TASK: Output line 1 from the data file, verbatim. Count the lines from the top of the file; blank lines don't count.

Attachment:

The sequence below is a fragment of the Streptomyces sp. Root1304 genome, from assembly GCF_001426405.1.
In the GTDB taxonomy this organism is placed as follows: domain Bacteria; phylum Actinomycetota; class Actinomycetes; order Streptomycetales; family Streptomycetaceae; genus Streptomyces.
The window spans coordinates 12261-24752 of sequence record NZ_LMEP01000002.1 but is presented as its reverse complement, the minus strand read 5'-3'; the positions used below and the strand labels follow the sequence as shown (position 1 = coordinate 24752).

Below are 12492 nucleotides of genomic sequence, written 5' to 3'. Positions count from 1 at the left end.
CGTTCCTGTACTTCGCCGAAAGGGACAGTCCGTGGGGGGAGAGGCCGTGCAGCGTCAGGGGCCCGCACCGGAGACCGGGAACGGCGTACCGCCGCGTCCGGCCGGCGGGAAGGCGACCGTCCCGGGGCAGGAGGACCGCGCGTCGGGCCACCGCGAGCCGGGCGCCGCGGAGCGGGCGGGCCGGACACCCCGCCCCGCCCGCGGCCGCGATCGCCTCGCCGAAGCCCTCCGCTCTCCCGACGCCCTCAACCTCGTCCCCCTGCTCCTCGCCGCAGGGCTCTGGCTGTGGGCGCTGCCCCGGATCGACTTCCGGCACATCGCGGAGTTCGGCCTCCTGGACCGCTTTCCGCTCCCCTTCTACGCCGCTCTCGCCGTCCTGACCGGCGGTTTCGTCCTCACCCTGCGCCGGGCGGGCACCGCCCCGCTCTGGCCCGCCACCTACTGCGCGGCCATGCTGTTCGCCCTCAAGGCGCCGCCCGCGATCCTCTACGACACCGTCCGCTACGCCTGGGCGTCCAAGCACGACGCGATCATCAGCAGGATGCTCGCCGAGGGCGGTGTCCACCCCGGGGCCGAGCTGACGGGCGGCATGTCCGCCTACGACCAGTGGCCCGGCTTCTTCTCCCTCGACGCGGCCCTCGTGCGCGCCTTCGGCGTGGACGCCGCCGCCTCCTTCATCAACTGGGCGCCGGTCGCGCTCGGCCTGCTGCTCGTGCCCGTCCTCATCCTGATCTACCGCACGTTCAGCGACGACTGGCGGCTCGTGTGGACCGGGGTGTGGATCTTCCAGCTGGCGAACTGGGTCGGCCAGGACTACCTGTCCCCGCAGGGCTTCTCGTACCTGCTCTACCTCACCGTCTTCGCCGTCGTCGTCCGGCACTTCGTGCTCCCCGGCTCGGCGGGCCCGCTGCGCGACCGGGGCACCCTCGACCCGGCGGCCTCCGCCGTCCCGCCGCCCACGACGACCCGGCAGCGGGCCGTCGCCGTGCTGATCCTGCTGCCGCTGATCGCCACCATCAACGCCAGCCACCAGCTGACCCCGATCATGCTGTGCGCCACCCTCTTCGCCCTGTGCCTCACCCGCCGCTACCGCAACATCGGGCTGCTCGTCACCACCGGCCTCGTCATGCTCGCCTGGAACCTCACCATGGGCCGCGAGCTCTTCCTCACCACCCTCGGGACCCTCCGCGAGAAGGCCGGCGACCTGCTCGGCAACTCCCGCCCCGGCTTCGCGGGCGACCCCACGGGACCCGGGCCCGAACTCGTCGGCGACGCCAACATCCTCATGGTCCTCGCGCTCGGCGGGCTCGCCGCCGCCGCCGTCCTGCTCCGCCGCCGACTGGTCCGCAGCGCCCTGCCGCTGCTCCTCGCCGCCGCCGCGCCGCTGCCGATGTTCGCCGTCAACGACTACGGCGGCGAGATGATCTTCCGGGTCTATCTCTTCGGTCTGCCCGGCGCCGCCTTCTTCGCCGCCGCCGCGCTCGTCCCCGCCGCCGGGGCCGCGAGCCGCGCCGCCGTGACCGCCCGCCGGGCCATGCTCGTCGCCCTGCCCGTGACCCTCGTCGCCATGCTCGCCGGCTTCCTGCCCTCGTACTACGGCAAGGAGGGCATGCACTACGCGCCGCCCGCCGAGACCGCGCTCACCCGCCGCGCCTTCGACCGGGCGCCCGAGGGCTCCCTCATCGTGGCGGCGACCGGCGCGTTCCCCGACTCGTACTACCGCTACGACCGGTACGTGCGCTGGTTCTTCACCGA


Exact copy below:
The sequence below is a fragment of the Streptomyces sp. Root1304 genome, from assembly GCF_001426405.1.